^^^ Pretty much sums it up. ^^^ScubaLawyer wrote: One person's reckless is another persons calculated risk.
- THAT is great comment to fit so many modern situations. Thanks for sharing it. I think I would like to use that on a few people!georgeaustin wrote:
...One of the benefits of getting to be a grumpy old man is not really giving a rip about the opinions of those that sadly missed out on the era of personal responsibility.
That's funny. I encountered a class on the bottom once and the same thing happened, the instructor swam over to me quickly writing on his professional wrist - mounted dive slate "your o ring blown." I was out of air anyway so I swam back to the beach. Talked to the guy later and explained it was just exhaust. He was really cool and instead of giving me the no-BC instant death lecture he asked how I was able to maintain such perfect trim/buoyancy without a BC. After our discussion he said he had always wondered how the "old timers" did that. Apparently he had asked the same question of his instructor trainers and none of them had an answer for him that made sense. He said one told him it was the rigorous exercise program all dive trainees in the old days had to undertake and that you had to be constantly swimming hard to keep off the bottom. He said that made no sense and figgured it was just good fine tuned weighting and practice with different lung volumes. Although he was not going to advocate no BC in his classes, he said he would incorporate the example of a guy he once met diving using old style techniques (me) as part of his lecture on buoyancy control.georgeaustin wrote:The instructor hurriedly swam up to me....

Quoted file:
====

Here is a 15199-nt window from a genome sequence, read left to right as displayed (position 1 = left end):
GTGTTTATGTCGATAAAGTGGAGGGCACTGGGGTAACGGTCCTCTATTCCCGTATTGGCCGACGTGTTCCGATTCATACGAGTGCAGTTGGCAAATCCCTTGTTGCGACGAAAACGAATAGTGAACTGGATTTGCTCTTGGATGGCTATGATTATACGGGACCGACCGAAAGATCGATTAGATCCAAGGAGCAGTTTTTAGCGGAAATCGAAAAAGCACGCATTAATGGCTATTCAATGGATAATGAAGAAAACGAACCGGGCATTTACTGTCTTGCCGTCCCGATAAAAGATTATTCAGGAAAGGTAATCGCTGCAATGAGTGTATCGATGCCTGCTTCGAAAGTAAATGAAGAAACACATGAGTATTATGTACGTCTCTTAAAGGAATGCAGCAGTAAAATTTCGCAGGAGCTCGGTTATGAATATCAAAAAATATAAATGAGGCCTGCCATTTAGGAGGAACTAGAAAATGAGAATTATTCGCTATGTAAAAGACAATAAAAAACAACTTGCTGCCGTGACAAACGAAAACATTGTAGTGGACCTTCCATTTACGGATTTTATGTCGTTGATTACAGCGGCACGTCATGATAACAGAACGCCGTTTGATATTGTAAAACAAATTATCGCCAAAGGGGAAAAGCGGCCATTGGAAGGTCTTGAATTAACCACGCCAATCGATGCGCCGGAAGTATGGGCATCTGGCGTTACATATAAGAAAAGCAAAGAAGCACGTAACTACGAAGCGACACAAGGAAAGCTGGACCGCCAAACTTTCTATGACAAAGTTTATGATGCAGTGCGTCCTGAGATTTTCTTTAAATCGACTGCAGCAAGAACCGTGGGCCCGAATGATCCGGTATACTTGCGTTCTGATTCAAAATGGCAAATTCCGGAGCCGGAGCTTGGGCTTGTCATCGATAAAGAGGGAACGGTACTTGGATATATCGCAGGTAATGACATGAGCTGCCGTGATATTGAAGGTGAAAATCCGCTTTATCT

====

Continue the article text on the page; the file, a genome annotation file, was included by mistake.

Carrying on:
This IS one of those situations where the PADI Vintage Diver Cert. or the NAVED card will shut their little snowflake hole right the hell up. Who knows, they might accidentally learn something in the process. I screw with the newbies over here all the time. By newbies, I mean DI's and DM's that have like 150 fricken dives and "think" they know it all. That is until I show up with vintage on! 90% of the folks I deal with (military and ex-military think it is the shit! I now have three new acolytes who are learning vintage diving. They rightfully acknowledge, that by doing vintage diving, they become better and more confident divers, not the "MPH" types that shops are turning out now. (M=MY P= another word for a kitty cat H=Hurts).tripplec wrote:Well, the next time someone calls me crazy, I'll just tell them I "identify" myself as an 80's diver. Then it should be acceptable.
Sent from my SAMSUNG-SM-J320A using Tapatalk
Users browsing this forum: No registered users and 6 guests